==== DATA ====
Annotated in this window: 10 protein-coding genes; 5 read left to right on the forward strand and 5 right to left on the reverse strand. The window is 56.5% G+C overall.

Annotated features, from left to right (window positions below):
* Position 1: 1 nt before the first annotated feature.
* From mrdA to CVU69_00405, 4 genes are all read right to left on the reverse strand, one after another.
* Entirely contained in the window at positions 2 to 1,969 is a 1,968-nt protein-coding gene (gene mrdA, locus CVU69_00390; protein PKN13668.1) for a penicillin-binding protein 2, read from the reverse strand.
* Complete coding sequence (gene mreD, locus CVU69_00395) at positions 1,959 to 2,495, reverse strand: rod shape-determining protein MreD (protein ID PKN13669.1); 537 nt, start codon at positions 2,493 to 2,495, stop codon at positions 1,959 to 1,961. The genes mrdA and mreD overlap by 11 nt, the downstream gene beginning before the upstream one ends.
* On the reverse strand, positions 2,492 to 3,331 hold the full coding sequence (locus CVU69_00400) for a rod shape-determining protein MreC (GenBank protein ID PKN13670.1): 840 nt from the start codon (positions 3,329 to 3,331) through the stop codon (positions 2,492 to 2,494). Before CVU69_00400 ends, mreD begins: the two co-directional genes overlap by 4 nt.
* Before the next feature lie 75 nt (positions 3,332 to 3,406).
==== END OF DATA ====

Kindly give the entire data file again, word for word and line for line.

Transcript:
Annotated in this window: 10 protein-coding genes; 5 read left to right on the forward strand and 5 right to left on the reverse strand. The window is 56.5% G+C overall.

Annotated features, from left to right (window positions below):
* Position 1: 1 nt before the first annotated feature.
* From mrdA to CVU69_00405, 4 genes are all read right to left on the reverse strand, one after another.
* Entirely contained in the window at positions 2 to 1,969 is a 1,968-nt protein-coding gene (gene mrdA, locus CVU69_00390; protein PKN13668.1) for a penicillin-binding protein 2, read from the reverse strand.
* Complete coding sequence (gene mreD, locus CVU69_00395) at positions 1,959 to 2,495, reverse strand: rod shape-determining protein MreD (protein ID PKN13669.1); 537 nt, start codon at positions 2,493 to 2,495, stop codon at positions 1,959 to 1,961. The genes mrdA and mreD overlap by 11 nt, the downstream gene beginning before the upstream one ends.
* On the reverse strand, positions 2,492 to 3,331 hold the full coding sequence (locus CVU69_00400) for a rod shape-determining protein MreC (GenBank protein ID PKN13670.1): 840 nt from the start codon (positions 3,329 to 3,331) through the stop codon (positions 2,492 to 2,494). Before CVU69_00400 ends, mreD begins: the two co-directional genes overlap by 4 nt.
* Before the next feature lie 75 nt (positions 3,332 to 3,406).